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The latest information about our team and safety-oriented news from two wheelers world.

29th
June

Everything you need to know about tires on your motorcycle!

A lot of riders still don’t know the details that are important when choosing a new tire or to check the quality of the existing one. There are a lot of marks on a tire, but what do they mean? Experts know that tires are subjected to many standards under legal basis and the marks on tires have a very important and particular meaning.

So what do numbers and letters on tires actually mean?
Tire dimensions – the example below shows a classic marking on a tire. Let’s start from the left:

 

 

 

 

 

–    Number 130 tells us the width of a tire in millimetres

–    Number 90 tells us the height of a tire in relation to its width in percentage. In our case, this means 90% of 130 millimetres, which is, in this case, the height of 117 millimetres.

–    The next number (16) tells us the size of the rim, expressed in inches (16 inches – 1 inch = 25,4mm)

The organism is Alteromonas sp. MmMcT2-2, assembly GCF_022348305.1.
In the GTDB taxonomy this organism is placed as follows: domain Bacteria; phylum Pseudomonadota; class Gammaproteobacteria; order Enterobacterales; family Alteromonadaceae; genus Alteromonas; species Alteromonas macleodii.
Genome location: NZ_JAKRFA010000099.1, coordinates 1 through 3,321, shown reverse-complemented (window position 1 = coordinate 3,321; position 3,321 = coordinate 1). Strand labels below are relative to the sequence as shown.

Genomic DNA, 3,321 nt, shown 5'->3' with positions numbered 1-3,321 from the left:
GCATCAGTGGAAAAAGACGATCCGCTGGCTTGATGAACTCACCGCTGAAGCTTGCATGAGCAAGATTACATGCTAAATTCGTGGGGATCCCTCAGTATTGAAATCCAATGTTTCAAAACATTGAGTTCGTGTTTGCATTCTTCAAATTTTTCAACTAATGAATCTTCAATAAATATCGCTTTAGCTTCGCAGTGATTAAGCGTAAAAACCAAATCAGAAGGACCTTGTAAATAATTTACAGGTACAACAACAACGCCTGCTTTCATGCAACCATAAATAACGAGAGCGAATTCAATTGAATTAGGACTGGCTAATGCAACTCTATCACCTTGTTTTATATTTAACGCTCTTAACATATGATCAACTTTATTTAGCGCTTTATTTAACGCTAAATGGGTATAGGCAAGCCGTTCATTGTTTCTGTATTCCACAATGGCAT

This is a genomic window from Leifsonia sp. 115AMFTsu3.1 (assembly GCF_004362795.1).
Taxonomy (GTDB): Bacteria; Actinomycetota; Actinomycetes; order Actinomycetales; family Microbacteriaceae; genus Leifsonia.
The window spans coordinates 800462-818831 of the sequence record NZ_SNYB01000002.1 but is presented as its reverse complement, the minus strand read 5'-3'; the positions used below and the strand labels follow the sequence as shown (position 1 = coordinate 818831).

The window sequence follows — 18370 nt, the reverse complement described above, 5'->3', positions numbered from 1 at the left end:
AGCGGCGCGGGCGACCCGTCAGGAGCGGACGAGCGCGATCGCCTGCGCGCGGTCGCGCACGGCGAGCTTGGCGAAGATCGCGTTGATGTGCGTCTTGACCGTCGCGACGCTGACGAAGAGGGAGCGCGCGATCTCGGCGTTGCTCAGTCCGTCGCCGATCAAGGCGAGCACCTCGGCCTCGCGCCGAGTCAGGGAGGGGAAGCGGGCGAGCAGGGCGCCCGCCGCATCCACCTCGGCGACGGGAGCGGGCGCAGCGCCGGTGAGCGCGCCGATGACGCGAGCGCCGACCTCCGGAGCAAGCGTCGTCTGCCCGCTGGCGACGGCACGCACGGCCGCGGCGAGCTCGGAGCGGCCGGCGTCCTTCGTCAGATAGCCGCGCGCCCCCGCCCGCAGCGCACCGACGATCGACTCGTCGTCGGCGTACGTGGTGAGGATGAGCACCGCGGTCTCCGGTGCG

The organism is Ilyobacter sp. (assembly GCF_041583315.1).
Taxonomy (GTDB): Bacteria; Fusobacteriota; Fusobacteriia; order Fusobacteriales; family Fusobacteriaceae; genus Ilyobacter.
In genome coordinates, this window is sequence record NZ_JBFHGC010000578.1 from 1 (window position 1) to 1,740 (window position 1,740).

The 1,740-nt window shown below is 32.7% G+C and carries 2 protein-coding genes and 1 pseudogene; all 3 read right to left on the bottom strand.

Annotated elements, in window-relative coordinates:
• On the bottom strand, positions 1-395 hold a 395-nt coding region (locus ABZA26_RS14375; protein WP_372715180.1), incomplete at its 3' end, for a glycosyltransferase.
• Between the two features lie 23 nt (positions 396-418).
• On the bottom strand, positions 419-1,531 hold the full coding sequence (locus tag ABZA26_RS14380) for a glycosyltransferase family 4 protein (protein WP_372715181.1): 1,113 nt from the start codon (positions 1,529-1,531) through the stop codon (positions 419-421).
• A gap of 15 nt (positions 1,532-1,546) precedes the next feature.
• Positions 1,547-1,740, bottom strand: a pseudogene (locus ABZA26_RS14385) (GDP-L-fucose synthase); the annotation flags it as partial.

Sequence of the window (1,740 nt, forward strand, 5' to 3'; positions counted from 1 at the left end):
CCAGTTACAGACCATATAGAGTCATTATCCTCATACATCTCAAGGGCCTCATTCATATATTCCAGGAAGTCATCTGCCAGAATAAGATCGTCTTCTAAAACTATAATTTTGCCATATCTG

–    Following number (67) tells us about the load index. This code tells us how much load can a tire bare at the factory recommended air pressure. In our case, the load index is marked with 67 and according to the chart below, a tire can bare 307 kg (677 lbs) of the load.

–    The last mark, the letter H, tells us the speed class. Different speed classes are marked with letters from E to (Y) and it defines the maximum speed, where it is still safe to ride with that particular tire. In our case, the mark »H« tells us that this specific tire is safe to ride up to 210 km/h

 

 

 

 

 

 

 

 

 

 

 

 

 

 

 

 

 

 

 

 

 

 

 

 

 

 

 

 

 

 

 

 

 

 

 

 

 

 

 

 

 

 

 

 

 

 

 

 

 

 

Is a wider tire better and more reliable?

The majority of riders ask themselves the same question at some point. I often hear that a wider rear tire looks awesome and a lot of riders would like to put a wider tire on their bike. Would this make your ride easier, better, safer?